JetBlue Airways could raise fares on some routes by up to 40% if it succeeds in buying Spirit Airlines and eliminating the low-fare carrier as a competitor on those routes, according to lawyers who are suing the airline to block the deal.
The estimations were contained in court filings made earlier this week, and which JetBlue says were not properly redacted.
JetBlue said Thursday that the filings are based on the opposition lawyers’ interpretation of evidence, and are taking facts out of context.
Consumer advocates jumped on the news, saying that the accidental disclosure supports the Justice Department’s antitrust lawsuit aiming to block JetBlue’s $3.8 billion purchase of Spirit, the nation’s largest discount airline.
Even before the government lawsuit, lawyers for about two dozen consumers sued JetBlue and Spirit last November in U.S. district court in Boston, claiming that the merger would reduce competition and lead to higher prices.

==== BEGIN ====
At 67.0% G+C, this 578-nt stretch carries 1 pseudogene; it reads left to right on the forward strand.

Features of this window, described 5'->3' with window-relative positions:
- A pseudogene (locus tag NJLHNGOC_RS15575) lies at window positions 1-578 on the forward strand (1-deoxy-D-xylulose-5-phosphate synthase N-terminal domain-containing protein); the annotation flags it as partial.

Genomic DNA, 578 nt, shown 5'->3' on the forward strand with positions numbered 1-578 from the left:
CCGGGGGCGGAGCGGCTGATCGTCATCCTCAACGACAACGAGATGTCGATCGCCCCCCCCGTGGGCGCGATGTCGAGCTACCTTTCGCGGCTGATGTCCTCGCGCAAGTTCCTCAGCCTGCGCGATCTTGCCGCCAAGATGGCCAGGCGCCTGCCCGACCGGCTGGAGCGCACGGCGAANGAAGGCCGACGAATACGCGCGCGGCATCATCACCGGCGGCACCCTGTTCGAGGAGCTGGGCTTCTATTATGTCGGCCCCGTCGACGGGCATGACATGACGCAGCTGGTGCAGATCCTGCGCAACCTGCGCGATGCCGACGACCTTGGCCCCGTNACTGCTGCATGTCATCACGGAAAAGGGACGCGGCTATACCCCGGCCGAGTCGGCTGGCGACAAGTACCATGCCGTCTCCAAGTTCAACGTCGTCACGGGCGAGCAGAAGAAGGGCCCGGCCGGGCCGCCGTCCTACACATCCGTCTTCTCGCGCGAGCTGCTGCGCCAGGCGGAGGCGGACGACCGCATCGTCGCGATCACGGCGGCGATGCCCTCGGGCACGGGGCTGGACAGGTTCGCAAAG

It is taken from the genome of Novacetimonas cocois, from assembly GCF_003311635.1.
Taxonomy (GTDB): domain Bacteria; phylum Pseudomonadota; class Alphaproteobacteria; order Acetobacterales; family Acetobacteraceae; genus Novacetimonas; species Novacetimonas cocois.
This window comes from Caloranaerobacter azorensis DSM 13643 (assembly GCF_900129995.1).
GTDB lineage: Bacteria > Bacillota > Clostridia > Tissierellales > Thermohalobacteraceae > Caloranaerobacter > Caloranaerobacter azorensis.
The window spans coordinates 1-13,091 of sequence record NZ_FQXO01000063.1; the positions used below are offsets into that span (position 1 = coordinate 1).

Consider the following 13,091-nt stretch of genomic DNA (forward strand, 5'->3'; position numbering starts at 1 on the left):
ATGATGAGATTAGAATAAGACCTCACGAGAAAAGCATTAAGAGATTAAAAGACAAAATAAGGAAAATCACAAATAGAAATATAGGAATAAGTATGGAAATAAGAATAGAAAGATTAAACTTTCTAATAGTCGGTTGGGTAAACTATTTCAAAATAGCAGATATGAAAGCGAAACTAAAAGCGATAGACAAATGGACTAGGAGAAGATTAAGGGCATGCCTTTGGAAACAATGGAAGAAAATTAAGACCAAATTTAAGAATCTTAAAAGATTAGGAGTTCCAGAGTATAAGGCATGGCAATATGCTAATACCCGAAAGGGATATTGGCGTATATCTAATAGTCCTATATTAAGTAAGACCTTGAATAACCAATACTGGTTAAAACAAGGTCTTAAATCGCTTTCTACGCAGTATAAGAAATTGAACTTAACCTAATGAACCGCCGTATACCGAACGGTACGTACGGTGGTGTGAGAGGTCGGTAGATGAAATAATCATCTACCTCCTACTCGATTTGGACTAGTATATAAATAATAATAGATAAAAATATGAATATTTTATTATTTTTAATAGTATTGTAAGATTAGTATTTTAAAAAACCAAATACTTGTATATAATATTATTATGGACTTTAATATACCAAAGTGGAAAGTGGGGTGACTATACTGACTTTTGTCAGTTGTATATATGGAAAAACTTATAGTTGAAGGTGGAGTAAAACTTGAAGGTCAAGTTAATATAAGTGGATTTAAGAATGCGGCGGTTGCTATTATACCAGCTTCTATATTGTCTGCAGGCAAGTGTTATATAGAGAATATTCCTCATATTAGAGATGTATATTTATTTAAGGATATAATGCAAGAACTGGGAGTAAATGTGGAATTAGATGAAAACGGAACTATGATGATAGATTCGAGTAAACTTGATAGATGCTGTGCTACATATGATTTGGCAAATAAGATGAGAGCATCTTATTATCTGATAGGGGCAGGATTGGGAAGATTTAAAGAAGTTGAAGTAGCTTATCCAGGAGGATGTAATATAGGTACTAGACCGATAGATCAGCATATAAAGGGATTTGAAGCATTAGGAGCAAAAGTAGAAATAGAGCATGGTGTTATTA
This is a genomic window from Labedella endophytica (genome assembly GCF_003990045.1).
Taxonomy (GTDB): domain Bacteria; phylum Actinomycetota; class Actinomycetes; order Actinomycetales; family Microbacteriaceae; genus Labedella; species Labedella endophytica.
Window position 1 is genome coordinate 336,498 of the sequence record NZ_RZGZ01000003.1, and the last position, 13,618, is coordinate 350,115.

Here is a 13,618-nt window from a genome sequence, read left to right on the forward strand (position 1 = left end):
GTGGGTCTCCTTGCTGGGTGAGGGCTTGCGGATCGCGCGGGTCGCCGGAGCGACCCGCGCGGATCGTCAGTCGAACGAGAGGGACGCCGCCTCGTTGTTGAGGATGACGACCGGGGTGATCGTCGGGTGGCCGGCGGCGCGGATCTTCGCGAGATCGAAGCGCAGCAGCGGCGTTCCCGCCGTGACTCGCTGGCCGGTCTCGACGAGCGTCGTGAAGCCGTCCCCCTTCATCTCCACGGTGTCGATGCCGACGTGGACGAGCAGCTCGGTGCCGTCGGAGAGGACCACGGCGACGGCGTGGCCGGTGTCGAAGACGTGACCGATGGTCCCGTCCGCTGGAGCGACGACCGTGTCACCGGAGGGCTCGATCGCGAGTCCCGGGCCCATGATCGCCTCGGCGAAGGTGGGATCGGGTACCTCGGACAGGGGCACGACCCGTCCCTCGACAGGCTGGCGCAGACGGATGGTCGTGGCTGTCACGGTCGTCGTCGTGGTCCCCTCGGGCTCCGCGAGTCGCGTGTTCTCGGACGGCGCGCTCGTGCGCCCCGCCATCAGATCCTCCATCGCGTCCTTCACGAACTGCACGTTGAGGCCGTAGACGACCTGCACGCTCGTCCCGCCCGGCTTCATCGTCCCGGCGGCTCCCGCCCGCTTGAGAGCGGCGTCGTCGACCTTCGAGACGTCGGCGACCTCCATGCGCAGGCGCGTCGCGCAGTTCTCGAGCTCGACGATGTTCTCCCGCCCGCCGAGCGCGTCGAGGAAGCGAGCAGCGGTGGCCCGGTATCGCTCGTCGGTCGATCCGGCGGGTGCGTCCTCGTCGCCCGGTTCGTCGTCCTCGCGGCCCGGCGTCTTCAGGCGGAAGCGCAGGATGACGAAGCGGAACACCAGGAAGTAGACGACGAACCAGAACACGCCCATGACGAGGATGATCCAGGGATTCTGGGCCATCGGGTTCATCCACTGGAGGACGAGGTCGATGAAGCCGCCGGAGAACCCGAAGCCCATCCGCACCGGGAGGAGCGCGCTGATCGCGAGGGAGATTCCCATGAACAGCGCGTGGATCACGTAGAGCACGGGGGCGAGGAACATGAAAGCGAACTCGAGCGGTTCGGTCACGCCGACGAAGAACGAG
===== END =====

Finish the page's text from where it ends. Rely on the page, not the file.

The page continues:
Documents filed Tuesday by the consumers’ lawyers included redactions, but were done in a way that made it possible to see the hidden information by copying and pasting the text into a new document.
The claims were first reported by Law360, which covers legal news. Law360 told USA Today that the documents are no longer posted publicly.
The documents could undercut JetBlue’s argument that consumers would benefit from the merger because the combined airline would be better able to compete against giants like American, Delta and United.
In a statement Thursday, New York-based JetBlue said lawyers for the consumers “failed to properly redact certain information which, taken out of context, creates a completely inaccurate picture of the facts. We are confident that our merger with Spirit will give a much-needed boost to airline competition in the U.S. and result in more low fares and higher-quality service for customers.”
Consumer advocates who oppose the JetBlue-Spirit deal said the disclosures support their argument.
“Those of us who have been warning that a JetBlue-Spirit merger would raise fares and stifle competition can now cite an unimpeachable source — JetBlue itself,” said William J. McGee, an aviation expert at the American Economic Liberties Project, which lobbies against industry consolidation. “JetBlue’s claims that this deal will benefit consumers are hollow and contradicted by JetBlue’s own internal schemes.”
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